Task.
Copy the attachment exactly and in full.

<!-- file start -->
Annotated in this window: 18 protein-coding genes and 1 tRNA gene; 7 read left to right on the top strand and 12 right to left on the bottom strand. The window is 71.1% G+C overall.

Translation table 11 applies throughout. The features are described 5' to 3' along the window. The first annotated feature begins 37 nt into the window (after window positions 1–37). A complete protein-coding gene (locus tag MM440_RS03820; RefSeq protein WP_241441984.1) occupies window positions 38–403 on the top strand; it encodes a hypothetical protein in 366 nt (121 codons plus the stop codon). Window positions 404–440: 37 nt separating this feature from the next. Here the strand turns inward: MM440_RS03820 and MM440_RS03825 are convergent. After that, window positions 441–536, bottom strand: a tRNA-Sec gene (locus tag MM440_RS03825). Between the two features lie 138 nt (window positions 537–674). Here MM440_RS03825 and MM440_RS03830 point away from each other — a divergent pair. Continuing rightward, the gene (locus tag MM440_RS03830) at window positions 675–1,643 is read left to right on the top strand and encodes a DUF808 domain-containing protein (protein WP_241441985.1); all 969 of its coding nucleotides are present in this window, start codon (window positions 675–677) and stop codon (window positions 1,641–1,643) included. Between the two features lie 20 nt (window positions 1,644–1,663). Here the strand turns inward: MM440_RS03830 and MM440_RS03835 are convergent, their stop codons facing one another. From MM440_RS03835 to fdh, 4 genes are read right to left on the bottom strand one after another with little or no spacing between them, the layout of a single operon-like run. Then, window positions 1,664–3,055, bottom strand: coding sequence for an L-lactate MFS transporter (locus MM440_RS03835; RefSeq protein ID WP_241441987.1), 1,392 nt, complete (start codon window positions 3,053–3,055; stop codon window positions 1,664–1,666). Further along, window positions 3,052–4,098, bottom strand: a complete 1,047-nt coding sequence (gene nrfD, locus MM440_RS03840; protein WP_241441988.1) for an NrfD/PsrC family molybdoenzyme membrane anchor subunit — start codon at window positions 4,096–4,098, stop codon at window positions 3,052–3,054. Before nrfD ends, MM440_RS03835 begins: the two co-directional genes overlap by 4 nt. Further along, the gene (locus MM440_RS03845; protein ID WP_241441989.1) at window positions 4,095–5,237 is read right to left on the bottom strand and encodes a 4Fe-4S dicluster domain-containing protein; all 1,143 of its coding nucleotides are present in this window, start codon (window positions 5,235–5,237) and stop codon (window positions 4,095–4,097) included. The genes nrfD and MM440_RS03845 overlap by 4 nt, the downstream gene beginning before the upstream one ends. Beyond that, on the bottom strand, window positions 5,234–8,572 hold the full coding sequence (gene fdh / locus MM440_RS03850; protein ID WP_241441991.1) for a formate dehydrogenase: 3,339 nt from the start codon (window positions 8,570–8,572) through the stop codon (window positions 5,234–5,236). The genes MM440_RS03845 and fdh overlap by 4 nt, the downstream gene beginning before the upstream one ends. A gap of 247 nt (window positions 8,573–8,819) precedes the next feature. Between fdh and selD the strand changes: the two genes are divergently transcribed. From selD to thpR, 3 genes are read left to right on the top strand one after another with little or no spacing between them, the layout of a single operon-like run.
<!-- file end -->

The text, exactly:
Annotated in this window: 18 protein-coding genes and 1 tRNA gene; 7 read left to right on the top strand and 12 right to left on the bottom strand. The window is 71.1% G+C overall.

Translation table 11 applies throughout. The features are described 5' to 3' along the window. The first annotated feature begins 37 nt into the window (after window positions 1–37). A complete protein-coding gene (locus tag MM440_RS03820; RefSeq protein WP_241441984.1) occupies window positions 38–403 on the top strand; it encodes a hypothetical protein in 366 nt (121 codons plus the stop codon). Window positions 404–440: 37 nt separating this feature from the next. Here the strand turns inward: MM440_RS03820 and MM440_RS03825 are convergent. After that, window positions 441–536, bottom strand: a tRNA-Sec gene (locus tag MM440_RS03825). Between the two features lie 138 nt (window positions 537–674). Here MM440_RS03825 and MM440_RS03830 point away from each other — a divergent pair. Continuing rightward, the gene (locus tag MM440_RS03830) at window positions 675–1,643 is read left to right on the top strand and encodes a DUF808 domain-containing protein (protein WP_241441985.1); all 969 of its coding nucleotides are present in this window, start codon (window positions 675–677) and stop codon (window positions 1,641–1,643) included. Between the two features lie 20 nt (window positions 1,644–1,663). Here the strand turns inward: MM440_RS03830 and MM440_RS03835 are convergent, their stop codons facing one another. From MM440_RS03835 to fdh, 4 genes are read right to left on the bottom strand one after another with little or no spacing between them, the layout of a single operon-like run. Then, window positions 1,664–3,055, bottom strand: coding sequence for an L-lactate MFS transporter (locus MM440_RS03835; RefSeq protein ID WP_241441987.1), 1,392 nt, complete (start codon window positions 3,053–3,055; stop codon window positions 1,664–1,666). Further along, window positions 3,052–4,098, bottom strand: a complete 1,047-nt coding sequence (gene nrfD, locus MM440_RS03840; protein WP_241441988.1) for an NrfD/PsrC family molybdoenzyme membrane anchor subunit — start codon at window positions 4,096–4,098, stop codon at window positions 3,052–3,054. Before nrfD ends, MM440_RS03835 begins: the two co-directional genes overlap by 4 nt. Further along, the gene (locus MM440_RS03845; protein ID WP_241441989.1) at window positions 4,095–5,237 is read right to left on the bottom strand and encodes a 4Fe-4S dicluster domain-containing protein; all 1,143 of its coding nucleotides are present in this window, start codon (window positions 5,235–5,237) and stop codon (window positions 4,095–4,097) included. The genes nrfD and MM440_RS03845 overlap by 4 nt, the downstream gene beginning before the upstream one ends. Beyond that, on the bottom strand, window positions 5,234–8,572 hold the full coding sequence (gene fdh / locus MM440_RS03850; protein ID WP_241441991.1) for a formate dehydrogenase: 3,339 nt from the start codon (window positions 8,570–8,572) through the stop codon (window positions 5,234–5,236). The genes MM440_RS03845 and fdh overlap by 4 nt, the downstream gene beginning before the upstream one ends. A gap of 247 nt (window positions 8,573–8,819) precedes the next feature. Between fdh and selD the strand changes: the two genes are divergently transcribed. From selD to thpR, 3 genes are read left to right on the top strand one after another with little or no spacing between them, the layout of a single operon-like run.